Dr. Candan Karlıtekin

Dr. Candan Karlıtekin, Chairman of the Board of Directors of Turkish Airlines, told us about the present and future of Turkish Airlines since the day he took office.

Dr. Candan Karlıtekin was re-elected Chairman of the Board of Directors of Turkish Airlines on 17 April 2008, a position he has held since 1 April 2003. Karlıtekin summed up the future goals of Turkish Airlines, which has risen in the past five years to the point of being a member of the Star Alliance today: “Turkish Airlines in the years ahead is going to consolidate its identity as a global player, develop its product in line with customer demand, and become an airline that creates a conscious brand loyalty in its customers.”

In general, what was the situation with Turkish Airlines when you came to office? Where have you brought it today? Can you tell us about some of the turning points and milestones and turning points?
When we came to office, world aviation was still recovering from the crisis that followed the 9/11 attack on the U.S. What I mean is that there was a crying need to eliminate the known hitches and to break the status quo, which was preventing the necessary changes from being made, and 9/11 performed that function. At Turkish Airlines there were grounds for taking a number of measures in terms of rationalizing and becoming more active and more efficient. It was high time to streamline the firm in certain ways, so some old planes with high operating costs were gotten rid of and 2002 closed with a profit thanks to some restructuring of jobs. When we came in 2003, it was already the second quarter and plans for the year had been made. The process of positive development that got under way in 2002 continued in 2003. We spent that period making some improvements in the operation and getting acquainted with the company and with the local and international conditions surrounding it, all the while mapping out its future. There were 64 planes when we took office. Eleven of them were RJ’s. They were entirely devoid of operational efficiency or usefulness. Not counting them, we had 53 planes. Now on the other hand we have a fleet of 119 planes. We took over a firm that was carrying ten million passengers a year and brought it up to twenty million. This year we are targeting 23.5 million passengers. Here at Turkish Airlines we followed up the initiatives for the economy and for political stability that were made in Turkey in the last five years, and we took advantage of the opportunities their success offered.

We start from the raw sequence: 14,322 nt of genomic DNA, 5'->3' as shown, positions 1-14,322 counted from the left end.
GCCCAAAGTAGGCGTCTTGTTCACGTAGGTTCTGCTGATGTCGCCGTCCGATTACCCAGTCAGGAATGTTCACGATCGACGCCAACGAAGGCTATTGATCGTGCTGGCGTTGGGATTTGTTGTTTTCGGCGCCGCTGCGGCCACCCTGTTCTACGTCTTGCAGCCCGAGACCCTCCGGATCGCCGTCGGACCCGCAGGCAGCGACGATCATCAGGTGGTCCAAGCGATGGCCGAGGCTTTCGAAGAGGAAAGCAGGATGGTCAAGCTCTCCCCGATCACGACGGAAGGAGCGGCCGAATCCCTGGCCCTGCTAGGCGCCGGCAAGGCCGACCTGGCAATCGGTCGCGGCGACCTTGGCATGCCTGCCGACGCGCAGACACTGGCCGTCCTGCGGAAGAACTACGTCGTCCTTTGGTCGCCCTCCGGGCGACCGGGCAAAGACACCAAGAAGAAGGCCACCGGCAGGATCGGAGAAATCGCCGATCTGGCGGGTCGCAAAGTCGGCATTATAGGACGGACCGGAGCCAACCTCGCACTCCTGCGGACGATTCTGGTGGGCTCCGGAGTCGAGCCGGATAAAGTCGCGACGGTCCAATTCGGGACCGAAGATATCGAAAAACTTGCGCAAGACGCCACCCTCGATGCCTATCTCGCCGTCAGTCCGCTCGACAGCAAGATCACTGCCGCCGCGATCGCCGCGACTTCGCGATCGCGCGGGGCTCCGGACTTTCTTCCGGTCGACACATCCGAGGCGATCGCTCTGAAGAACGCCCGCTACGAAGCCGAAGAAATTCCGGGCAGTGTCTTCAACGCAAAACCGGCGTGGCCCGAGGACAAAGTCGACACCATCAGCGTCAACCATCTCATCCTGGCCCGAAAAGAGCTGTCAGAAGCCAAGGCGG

Turkish Airlines’ success has doubled over a five-year period. At the same time there is stiff competition both at home and abroad. While the number of planes and number of passengers have increased in parallel, how has profitability developed? Has it followed the same curve?
We have made a profit for six straight years, 2002 included. But our profit margins have narrowed and widened at times, as in 2007 for example. What this shows is that if a company does whatever its nature requires, if it makes short and long-term plans in  a timely and proper fashion, and if it adapts to market conditions and takes the requisite decisions without hesitation, then it will naturally come out ahead.

Turkish Airlines once stood alone. But even though its monopoly has been broken, it will not forfeit any of its profitability if it is managed well and can compete successfully. Could we say that?
Competition is the most important factor keeping Turkish Airlines alive. It is impossible to achieve success if there is no competition, if you get used to crutches and take refuge behind walls of protection. This is true of all sectors. What’s more, without the competition offered by Turkish Airlines the private airlines would not be successful either. This way we are all on our toes all the time, moving forward into the future and resolving our problems in a timely fashion in a management approach that takes measures of every sort to be successful and makes long-term plans to stay afloat.